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White LEDs formed directly onto paper

18 Jul 2012

PhD project’s ‘first’ achievement of direct to paper fabrication of pure white LEDs promises new illumination capabilities as well as humidity sensors and cheap photovoltaic devices.

Direct printing of white LEDs onto paper – even as wallpaper to illuminate a room – has been demonstrated by a PhD student at Linköping University, Sweden.

Gul Amin, who recently received his doctorate at the Physical Electronics and Nanotechnology group, on the Norrköping campus, showed in his thesis how it is possible to grow white LEDs, made from zinc oxide and a conducting polymer, directly on a piece of paper. The wallpaper method also has a patent pending.

Amin’s research colleague, Naved ul Hassan Alvi, reviewed his own thesis from summer 2011 which presented various methods for growing different nanostructures of zinc oxide on a number of different semiconducting materials.

Nanostructures of zinc oxide have several characteristics that make them suited to the manufacture of white LEDs, among them a large band gap and electrons that move easily and give off relatively large amounts of energy once they have bounced back towards the nucleus. Plus, of course, the fact that the energy is emitted as pure white light.

Amin has now gone further and succeeded in growing white LEDs directly on paper. The active components are nanothreads of zinc oxide on a thin layer of polydiethylflourene, a conducting polymer. To prepare it, the paper is first coated with a thin, water-repellent, protective and levelling layer of cyclotene, a resin.

Professor Magnus Willander, who is leading the research, commented, “This is the first time anyone has been able to construct electronic and photonic inorganic semiconducting components directly on paper using chemical methods.”

The article, entitled ZnO and CuO Nanostructures: Low Temperature Growth, Characterization, their Optoelectronic and Sensing Applications (2012), has been published in Wiley’s Physica Status Solidi – Rapid Research Letters.

In one of the thesis’ other articles, published in Springer’s Journal of Material Science, Amin also shows how it is possible to grow nanothreads on paper, blow them off the surface using ultrasound and collect them in the form of a powder.

This powder can then be used to print the nanothreads of zinc oxide, and thus LEDs, on paper or plastic in a normal printing press. That method also has patents pending, with an application by Amin along with the Ecospark firm, founded by Magnus Willander, and Acreo.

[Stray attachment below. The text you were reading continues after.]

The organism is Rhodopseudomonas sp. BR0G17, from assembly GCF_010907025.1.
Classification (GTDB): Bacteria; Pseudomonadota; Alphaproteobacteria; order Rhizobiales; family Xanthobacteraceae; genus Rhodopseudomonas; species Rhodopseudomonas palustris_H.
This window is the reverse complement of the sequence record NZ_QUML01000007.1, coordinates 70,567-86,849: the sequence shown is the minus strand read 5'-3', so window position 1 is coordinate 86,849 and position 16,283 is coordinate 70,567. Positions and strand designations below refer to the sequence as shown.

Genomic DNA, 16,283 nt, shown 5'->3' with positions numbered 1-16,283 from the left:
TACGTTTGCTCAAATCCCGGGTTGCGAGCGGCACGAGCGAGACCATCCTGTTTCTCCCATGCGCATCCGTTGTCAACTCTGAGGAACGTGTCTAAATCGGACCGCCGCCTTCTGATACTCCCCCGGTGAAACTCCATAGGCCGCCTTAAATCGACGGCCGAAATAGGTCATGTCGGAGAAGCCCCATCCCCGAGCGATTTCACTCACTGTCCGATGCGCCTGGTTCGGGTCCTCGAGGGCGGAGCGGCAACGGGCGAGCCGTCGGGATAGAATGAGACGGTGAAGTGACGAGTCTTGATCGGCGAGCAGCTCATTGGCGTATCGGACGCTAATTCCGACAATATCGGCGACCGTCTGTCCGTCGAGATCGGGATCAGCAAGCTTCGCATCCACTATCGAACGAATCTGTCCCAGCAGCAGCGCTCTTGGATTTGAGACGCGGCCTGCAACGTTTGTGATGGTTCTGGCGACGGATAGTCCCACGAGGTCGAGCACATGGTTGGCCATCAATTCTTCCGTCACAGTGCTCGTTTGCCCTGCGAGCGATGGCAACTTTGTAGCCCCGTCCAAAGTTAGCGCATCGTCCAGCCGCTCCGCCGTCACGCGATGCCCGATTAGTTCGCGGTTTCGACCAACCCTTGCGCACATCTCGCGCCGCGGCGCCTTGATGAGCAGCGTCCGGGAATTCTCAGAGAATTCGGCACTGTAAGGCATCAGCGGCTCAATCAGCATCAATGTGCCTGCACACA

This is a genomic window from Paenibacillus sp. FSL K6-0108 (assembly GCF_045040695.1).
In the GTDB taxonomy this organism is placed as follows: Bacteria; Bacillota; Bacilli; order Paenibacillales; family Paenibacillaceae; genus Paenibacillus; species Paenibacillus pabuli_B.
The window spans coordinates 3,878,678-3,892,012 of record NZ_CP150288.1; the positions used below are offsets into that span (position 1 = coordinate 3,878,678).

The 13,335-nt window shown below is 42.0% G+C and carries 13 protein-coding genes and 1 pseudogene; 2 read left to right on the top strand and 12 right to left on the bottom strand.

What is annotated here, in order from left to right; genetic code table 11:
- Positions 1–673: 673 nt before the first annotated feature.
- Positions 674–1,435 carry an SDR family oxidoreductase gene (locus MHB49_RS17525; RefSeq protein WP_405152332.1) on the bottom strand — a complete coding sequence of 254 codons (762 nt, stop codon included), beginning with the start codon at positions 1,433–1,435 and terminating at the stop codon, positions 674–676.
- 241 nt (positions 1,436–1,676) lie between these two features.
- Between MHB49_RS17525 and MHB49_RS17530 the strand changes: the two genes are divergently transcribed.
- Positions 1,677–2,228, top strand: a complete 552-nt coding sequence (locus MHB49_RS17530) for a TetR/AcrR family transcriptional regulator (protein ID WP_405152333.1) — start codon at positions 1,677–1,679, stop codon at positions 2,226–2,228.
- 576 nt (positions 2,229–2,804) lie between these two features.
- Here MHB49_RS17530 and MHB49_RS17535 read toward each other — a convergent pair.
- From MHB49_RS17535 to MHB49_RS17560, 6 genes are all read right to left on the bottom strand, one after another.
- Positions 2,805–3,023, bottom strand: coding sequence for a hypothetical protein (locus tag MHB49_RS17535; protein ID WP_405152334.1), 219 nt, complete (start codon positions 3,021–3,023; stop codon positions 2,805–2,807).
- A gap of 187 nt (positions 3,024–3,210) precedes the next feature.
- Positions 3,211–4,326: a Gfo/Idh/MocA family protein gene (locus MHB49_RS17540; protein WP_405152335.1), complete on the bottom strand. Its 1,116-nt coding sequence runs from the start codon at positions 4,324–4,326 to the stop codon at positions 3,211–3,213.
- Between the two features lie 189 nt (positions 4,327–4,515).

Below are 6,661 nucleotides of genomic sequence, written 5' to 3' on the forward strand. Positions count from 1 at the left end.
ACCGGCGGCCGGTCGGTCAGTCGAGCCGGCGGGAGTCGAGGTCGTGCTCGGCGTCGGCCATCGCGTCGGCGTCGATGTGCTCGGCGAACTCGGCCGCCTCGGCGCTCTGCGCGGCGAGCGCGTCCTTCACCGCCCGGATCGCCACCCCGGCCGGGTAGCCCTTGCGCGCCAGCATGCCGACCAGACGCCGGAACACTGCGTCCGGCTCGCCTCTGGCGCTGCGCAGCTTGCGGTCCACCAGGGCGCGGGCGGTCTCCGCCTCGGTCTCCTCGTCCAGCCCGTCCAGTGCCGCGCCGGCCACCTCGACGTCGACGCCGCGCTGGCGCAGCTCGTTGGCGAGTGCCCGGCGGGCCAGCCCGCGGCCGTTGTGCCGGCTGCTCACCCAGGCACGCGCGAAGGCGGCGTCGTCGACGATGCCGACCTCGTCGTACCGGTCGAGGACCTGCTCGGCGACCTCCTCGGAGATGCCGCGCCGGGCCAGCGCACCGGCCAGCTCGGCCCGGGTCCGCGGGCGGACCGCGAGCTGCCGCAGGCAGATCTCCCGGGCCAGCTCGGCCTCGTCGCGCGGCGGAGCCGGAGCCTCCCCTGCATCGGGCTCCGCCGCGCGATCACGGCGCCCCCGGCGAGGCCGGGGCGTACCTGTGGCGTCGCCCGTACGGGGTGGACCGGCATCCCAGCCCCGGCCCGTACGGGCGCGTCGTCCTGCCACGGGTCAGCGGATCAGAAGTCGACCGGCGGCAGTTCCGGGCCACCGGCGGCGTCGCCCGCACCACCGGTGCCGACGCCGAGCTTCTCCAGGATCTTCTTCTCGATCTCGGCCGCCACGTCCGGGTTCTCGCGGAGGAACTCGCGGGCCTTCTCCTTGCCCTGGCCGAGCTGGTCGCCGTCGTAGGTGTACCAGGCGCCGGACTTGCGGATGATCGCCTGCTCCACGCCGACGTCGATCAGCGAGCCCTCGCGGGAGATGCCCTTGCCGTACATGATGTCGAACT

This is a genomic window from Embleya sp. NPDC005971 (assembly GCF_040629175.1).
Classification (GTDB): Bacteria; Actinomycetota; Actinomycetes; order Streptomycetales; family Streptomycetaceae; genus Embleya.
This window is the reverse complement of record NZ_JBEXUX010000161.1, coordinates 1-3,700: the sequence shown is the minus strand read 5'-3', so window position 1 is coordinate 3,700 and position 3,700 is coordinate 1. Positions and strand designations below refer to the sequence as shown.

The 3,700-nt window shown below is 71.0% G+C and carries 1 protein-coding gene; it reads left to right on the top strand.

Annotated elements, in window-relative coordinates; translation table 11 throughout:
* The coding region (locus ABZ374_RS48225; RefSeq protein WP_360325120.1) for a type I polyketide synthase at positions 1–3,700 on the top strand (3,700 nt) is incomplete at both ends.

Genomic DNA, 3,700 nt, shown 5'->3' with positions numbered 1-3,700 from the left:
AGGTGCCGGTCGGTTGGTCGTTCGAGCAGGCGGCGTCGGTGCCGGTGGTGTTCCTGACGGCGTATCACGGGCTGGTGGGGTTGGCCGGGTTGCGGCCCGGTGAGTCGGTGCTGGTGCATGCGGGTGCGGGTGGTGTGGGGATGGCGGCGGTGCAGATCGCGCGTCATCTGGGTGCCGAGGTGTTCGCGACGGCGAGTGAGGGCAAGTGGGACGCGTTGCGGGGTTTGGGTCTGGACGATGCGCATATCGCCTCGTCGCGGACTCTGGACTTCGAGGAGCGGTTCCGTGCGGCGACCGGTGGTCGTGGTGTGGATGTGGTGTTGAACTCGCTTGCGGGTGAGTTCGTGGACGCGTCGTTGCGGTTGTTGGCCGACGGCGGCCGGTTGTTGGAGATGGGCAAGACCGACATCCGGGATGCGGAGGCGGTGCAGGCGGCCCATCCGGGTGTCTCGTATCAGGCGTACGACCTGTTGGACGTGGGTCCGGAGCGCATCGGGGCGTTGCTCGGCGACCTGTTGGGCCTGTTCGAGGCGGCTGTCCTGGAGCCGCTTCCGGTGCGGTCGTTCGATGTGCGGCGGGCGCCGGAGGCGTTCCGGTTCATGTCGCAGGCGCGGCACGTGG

Since zinc oxide is a natural semiconductor of the n type (surplus negative charge), which is due to defects in the material, Amin also combined zinc oxide with copper oxide, which is of the p type (surplus positive charge), to create a few different types of electrochemical sensors.

The work continues

Following his doctorate, Amin has returned to his native Pakistan to pursue his research, but Linköping’s Physical Electronics and Nanotechnology group continues to explore the potential of zinc oxide, in combination with graphene, copper oxide and other materials.

The materials investigated here in Amin’s thesis are CuO and ZnO, which are the oxides of earth-abundant materials. A variety of ZnO and CuO nanostructures were prepared by a relatively simple and low-cost hydrothermal method.

The structural, optical, electrical and sensing properties of the as deposited nanostructures have been investigated in detail. The effect of different hydrothermal conditions, especially the pH of the growth solution, growth temperature, growth time, and the precursor concentration, on the morphology and structural properties of ZnO were studied. The optimization of the growth conditions, realizing the size controllable growth and revealing the growth mechanism, was presented for ZnO nanostructures in paper I-III.

This method works at relatively low temperature and does not require any harsh fabrication process on the target substrates which enable the use of nonconventional substrates such as plastic, polymer, fabric and paper.

Utilizing the advantages of compatibility of this method with nonconventional substrates we synthesized ZnO nanostructures on different substrates, specifically on flexible and disposable substrates, which are likely to be integrated with future foldable and disposable electronics.

Low-cost production is the main advantage for any product to compete in the market and ZnO nanostructures being solution processable provides much potential to become the choice for cheap devices. In addition, devices with ZnO nanorods exhibit better performance due to a better interfacial contact, having fewer defects and improved light extraction.


This is the first systematic report on controlled growth of two different types of metal oxides and fabrication of p-n hetero-junction using ZnO and CuO. This structure is of great importance because it enables fabrication of humidity sensor with improved performance at very low cost, which may be a breakthrough for the development of an efficient humidity sensor. This design has also potential for cheap photovoltaic devices but to achieve all these goals further research is necessary, the researchers say.

About the Author

Matthew Peach is a contributing editor to optics.org

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